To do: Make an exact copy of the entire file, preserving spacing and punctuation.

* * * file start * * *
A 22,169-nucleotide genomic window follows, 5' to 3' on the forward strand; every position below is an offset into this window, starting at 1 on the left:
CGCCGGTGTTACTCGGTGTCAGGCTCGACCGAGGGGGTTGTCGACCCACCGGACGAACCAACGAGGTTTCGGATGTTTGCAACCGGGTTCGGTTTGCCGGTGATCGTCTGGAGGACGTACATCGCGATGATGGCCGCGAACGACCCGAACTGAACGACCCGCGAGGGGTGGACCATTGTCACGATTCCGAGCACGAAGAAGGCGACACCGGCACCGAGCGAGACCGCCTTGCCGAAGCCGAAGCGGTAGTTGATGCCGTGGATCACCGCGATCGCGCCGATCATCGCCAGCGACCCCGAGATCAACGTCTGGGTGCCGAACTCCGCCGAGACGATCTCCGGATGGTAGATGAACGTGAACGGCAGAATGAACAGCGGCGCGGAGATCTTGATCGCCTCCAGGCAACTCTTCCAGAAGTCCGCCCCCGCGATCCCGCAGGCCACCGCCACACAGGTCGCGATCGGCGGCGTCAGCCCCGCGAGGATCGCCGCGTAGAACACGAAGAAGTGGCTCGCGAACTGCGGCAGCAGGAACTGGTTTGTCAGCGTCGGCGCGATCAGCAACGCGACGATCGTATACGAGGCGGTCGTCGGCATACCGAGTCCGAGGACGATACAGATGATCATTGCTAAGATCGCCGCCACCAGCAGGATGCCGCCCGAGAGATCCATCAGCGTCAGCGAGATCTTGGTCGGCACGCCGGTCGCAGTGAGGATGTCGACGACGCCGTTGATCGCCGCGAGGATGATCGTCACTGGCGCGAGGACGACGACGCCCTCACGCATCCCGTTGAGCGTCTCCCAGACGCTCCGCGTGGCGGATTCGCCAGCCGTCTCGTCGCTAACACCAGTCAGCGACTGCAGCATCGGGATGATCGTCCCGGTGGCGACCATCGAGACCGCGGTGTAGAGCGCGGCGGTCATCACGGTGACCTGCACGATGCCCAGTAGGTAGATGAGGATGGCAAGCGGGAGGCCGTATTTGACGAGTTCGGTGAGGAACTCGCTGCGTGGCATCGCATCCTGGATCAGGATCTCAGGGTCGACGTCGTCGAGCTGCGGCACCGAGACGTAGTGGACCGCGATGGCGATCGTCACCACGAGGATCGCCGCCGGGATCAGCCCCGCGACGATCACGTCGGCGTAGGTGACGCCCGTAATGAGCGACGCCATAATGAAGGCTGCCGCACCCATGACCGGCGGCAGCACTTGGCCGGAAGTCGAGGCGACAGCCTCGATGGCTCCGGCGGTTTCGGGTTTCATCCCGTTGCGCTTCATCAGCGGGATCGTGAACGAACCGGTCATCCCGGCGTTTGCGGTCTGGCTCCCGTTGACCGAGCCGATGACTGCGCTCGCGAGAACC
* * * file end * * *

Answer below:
A 22,169-nucleotide genomic window follows, 5' to 3' on the forward strand; every position below is an offset into this window, starting at 1 on the left:
CGCCGGTGTTACTCGGTGTCAGGCTCGACCGAGGGGGTTGTCGACCCACCGGACGAACCAACGAGGTTTCGGATGTTTGCAACCGGGTTCGGTTTGCCGGTGATCGTCTGGAGGACGTACATCGCGATGATGGCCGCGAACGACCCGAACTGAACGACCCGCGAGGGGTGGACCATTGTCACGATTCCGAGCACGAAGAAGGCGACACCGGCACCGAGCGAGACCGCCTTGCCGAAGCCGAAGCGGTAGTTGATGCCGTGGATCACCGCGATCGCGCCGATCATCGCCAGCGACCCCGAGATCAACGTCTGGGTGCCGAACTCCGCCGAGACGATCTCCGGATGGTAGATGAACGTGAACGGCAGAATGAACAGCGGCGCGGAGATCTTGATCGCCTCCAGGCAACTCTTCCAGAAGTCCGCCCCCGCGATCCCGCAGGCCACCGCCACACAGGTCGCGATCGGCGGCGTCAGCCCCGCGAGGATCGCCGCGTAGAACACGAAGAAGTGGCTCGCGAACTGCGGCAGCAGGAACTGGTTTGTCAGCGTCGGCGCGATCAGCAACGCGACGATCGTATACGAGGCGGTCGTCGGCATACCGAGTCCGAGGACGATACAGATGATCATTGCTAAGATCGCCGCCACCAGCAGGATGCCGCCCGAGAGATCCATCAGCGTCAGCGAGATCTTGGTCGGCACGCCGGTCGCAGTGAGGATGTCGACGACGCCGTTGATCGCCGCGAGGATGATCGTCACTGGCGCGAGGACGACGACGCCCTCACGCATCCCGTTGAGCGTCTCCCAGACGCTCCGCGTGGCGGATTCGCCAGCCGTCTCGTCGCTAACACCAGTCAGCGACTGCAGCATCGGGATGATCGTCCCGGTGGCGACCATCGAGACCGCGGTGTAGAGCGCGGCGGTCATCACGGTGACCTGCACGATGCCCAGTAGGTAGATGAGGATGGCAAGCGGGAGGCCGTATTTGACGAGTTCGGTGAGGAACTCGCTGCGTGGCATCGCATCCTGGATCAGGATCTCAGGGTCGACGTCGTCGAGCTGCGGCACCGAGACGTAGTGGACCGCGATGGCGATCGTCACCACGAGGATCGCCGCCGGGATCAGCCCCGCGACGATCACGTCGGCGTAGGTGACGCCCGTAATGAGCGACGCCATAATGAAGGCTGCCGCACCCATGACCGGCGGCAGCACTTGGCCGGAAGTCGAGGCGACAGCCTCGATGGCTCCGGCGGTTTCGGGTTTCATCCCGTTGCGCTTCATCAGCGGGATCGTGAACGAACCGGTCATCCCGGCGTTTGCGGTCTGGCTCCCGTTGACCGAGCCGATGACTGCGCTCGCGAGAACC